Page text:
remained stable in the Okanagan, with changes from five per cent up to five per cent down depending on location and type of property. In the Northwest, Terrace bucked the trend with a slight average increase in assessed values. In Smithers and surrounding communities, residential values generally held steady while commercial and industrial properties saw decreases between five and 20 per cent. Property owners can check their assessments online at bcassessment.ca (click on e-ValueBC) and compare with others in their neighbourhood to decide if they wish to file an appeal by Jan. 31.

Changes in the property tax payable depends on the actual tax rates to be set by each local municipality, so a home that’s assessed five per cent higher might not pay any more in tax if the average assessment in the city rose 10 per cent and the local council sets its rate to generate a smaller tax revenue increase. The total assessed value of real estate in B.C. rose 2.3 per cent from a year ago. Most cities are seeing gains of around 1.5 per cent in their assessment rolls from new construction, expanding their tax base.

Arrow Lakes News

Babies of 2012

Property Owner’s Checklist Have you received your 2013 property assessment notice?

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If not received in your mail by January 18, call toll-free 1-866-valueBC (1-866-825-8322) If so, review it carefully Visit www.bcassessment.ca to compare other property assessments using the free e-valueBC™ service Questions? Contact BC Assessment at 1-866-valueBC or connect@bcassessment.ca Don’t forget...if you disagree with your assessment, you must file a Notice of Complaint (appeal) by January 31, 2013

CALLING FOR ALL BABIES BORN IN 2012 Make sure your child or grandchild is included in our annual Babies of the Year Supplement. Email photos to advertising@arrowlakesnews.com or fill out the form below and send the form and a photograph to PO Box 189, Nakusp, V0G 1R0. Please include baby’s name, date of birth, gender, parents names and contact number in the email. Photos should be at least 600 pixels wide. Be sure the baby’s name and birthday is PRINTED on the back of the photo. Baby’s name ___________________________________________________________ 2012 Birthday _______________________________

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Parents are ____________________________________________________________ Photo submitted by _____________________________________________________ Phone number _________________________________________________________ Prepaid: Visa __________ Master Card _________ Cash _________ Cheque_______ Supplement will be published on February 20th, 2013. Photo and payment of $20.00 incl. HST must be received in our office no later than noon on Friday, February 15th.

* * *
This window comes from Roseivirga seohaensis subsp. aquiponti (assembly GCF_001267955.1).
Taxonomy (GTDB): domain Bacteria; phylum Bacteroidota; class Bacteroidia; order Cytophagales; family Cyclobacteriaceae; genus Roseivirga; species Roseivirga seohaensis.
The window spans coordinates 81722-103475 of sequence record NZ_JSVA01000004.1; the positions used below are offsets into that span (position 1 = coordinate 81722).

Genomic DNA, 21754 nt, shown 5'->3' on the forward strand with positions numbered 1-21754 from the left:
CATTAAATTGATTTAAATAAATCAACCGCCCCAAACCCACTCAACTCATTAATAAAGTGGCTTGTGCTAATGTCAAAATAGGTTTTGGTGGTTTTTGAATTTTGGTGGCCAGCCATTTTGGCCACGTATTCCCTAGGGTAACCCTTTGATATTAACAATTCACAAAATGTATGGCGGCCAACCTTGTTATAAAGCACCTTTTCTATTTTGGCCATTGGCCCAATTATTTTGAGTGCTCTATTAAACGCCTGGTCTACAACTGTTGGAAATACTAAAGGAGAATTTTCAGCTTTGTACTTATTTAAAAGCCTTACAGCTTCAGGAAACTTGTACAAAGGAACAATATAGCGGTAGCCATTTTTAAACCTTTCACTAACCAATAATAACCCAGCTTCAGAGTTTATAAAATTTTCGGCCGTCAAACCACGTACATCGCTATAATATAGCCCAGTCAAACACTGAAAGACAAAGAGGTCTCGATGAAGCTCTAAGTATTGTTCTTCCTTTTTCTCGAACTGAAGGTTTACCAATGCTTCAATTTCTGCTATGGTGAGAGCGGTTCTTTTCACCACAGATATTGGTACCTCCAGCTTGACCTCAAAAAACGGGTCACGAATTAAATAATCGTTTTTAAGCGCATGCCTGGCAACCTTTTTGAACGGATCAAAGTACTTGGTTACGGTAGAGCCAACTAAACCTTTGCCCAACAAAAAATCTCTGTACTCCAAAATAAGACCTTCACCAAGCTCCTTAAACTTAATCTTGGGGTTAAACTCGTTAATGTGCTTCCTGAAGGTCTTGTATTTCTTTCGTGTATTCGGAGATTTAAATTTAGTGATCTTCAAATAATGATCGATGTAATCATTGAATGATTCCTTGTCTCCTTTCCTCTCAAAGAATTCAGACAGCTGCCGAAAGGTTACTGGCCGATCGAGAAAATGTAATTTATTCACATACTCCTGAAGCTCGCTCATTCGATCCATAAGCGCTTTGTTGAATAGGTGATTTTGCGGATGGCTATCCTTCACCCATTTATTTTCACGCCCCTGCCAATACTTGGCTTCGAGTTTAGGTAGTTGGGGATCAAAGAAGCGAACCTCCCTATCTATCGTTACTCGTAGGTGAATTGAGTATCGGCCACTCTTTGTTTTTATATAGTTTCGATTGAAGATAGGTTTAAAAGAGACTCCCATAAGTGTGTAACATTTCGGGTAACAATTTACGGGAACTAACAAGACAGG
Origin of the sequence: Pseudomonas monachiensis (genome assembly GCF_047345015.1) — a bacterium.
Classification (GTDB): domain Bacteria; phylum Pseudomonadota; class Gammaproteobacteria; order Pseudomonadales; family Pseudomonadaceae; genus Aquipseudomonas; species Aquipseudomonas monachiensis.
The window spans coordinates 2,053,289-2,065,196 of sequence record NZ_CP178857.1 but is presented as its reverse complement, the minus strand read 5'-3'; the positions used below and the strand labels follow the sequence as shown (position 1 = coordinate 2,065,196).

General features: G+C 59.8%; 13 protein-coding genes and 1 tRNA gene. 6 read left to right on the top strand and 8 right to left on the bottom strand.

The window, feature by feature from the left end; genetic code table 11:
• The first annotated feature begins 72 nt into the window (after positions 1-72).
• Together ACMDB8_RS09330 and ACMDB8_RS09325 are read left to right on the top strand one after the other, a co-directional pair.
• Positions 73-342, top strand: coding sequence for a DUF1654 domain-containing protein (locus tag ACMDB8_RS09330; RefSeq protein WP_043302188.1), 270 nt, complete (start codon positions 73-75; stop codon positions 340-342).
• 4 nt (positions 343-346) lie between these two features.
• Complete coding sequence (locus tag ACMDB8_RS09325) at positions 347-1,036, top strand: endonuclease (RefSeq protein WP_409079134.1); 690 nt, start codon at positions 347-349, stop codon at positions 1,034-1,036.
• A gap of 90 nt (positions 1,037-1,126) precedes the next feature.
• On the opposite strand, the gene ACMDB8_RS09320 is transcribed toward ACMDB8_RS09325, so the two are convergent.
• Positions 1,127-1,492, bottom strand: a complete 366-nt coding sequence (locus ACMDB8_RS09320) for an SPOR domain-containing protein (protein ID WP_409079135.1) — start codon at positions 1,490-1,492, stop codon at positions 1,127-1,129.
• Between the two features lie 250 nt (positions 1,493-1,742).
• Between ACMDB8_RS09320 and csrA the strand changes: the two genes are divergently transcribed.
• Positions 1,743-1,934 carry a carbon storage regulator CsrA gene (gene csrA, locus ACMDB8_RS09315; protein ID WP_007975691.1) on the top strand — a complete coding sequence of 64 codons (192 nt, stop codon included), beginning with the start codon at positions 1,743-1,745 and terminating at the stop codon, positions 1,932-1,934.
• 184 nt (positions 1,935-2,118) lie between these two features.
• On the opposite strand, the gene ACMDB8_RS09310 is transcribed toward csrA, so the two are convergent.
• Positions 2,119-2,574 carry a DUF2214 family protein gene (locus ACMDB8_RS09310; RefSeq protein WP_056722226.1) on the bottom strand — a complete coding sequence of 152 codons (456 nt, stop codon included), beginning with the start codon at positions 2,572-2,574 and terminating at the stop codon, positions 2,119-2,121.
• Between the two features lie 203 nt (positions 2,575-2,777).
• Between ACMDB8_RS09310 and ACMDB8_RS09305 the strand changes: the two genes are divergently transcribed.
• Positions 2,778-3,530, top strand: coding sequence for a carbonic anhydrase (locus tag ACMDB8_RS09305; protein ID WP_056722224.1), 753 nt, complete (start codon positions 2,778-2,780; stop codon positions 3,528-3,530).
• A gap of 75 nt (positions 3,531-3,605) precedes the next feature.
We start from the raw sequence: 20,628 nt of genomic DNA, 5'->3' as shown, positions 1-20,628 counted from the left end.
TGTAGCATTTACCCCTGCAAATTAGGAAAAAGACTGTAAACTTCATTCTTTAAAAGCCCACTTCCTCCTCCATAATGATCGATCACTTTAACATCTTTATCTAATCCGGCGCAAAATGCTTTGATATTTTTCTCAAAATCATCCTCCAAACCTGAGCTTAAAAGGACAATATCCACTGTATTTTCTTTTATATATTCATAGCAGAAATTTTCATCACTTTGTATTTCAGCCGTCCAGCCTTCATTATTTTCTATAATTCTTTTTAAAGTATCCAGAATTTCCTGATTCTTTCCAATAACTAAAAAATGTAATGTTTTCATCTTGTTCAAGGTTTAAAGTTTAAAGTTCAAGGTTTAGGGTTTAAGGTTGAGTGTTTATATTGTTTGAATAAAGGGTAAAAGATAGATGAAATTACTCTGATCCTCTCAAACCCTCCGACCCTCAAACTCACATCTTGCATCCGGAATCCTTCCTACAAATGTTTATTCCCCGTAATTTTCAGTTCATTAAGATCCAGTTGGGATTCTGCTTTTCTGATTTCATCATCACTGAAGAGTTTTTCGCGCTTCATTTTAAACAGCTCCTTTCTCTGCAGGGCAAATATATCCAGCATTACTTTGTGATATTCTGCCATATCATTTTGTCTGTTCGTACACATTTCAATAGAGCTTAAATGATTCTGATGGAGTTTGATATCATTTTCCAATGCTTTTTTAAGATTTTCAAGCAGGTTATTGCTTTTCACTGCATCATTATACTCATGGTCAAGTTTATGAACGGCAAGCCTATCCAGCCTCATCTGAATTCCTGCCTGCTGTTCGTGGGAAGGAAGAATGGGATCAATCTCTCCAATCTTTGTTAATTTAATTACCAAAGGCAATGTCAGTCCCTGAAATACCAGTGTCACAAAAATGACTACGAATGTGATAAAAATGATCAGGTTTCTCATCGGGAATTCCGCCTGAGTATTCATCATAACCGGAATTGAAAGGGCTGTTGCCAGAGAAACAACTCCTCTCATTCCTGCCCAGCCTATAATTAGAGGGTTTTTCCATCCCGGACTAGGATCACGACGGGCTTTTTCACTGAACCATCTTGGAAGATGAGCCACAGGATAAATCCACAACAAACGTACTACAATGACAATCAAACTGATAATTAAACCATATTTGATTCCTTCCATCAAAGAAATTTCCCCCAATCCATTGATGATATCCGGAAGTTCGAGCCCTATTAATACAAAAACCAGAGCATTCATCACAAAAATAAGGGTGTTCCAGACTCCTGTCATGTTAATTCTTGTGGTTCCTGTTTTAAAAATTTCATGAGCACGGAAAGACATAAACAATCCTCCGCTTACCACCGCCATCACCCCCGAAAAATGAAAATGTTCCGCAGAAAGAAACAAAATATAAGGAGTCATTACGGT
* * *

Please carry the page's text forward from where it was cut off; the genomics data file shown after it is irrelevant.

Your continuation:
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Arrow Lakes News n Wednesday, January 9, 2013 n 3

Willhorse brings Southern rock to Three Lions Pub Claire paradis Arrow Lakes News

Golden, B.C. rockers Willhorse bring their original songs to Nakusp as part of their cd release tour this January. Photo courtesy Willhorse

“We’re a brotherhood more than a band,” says Willhorse bass player Todd Menzies over the phone, “like modern day pirates.” The Golden, B.C., band was on the brink of another tour when Menzies was explaining the all-forone dynamics of the band. Formed just ten months ago in the eastern reaches of the province, Willhorse has already been very busy writing new material and touring it through British Columbia and Alberta. After months of being inspired and working on new songs nearly every day, the band is now taking its first album on the road. The non-stop touring and writing is reminiscent of the 70s, said Menzies, who recalled that back in the day rock and roll bands had a release every year, unlike most groups these days. “We’re going to press our album

on vinyl and get back to the way things were,” said the musician. Menzies characterized their original songs as Southern rock, a blend of country and western with rock’n’roll, and rattled off the Allman Brothers, Black Crowes and Sheepdogs as sources of inspiration for Willhorse. “We’re an original band,” he told the Arrow Lakes News, although he did say Willhorse did occasionally bust out their take on a song they’d found inspiring. Their tour is taking them through some great ski towns, a bonus for Menzies who is the only skier in the bunch. Willhorse will be playing a stripped-down mainly acoustic gig at a heli-ski lodge this winter, and the bass player is hoping to switch the guitar for a pair of skis at least for a little while. Willhorse is playing at the Three Lions Pub in Nakusp on Saturday, Jan. 12. You can check out their selftitled album online at iTunes.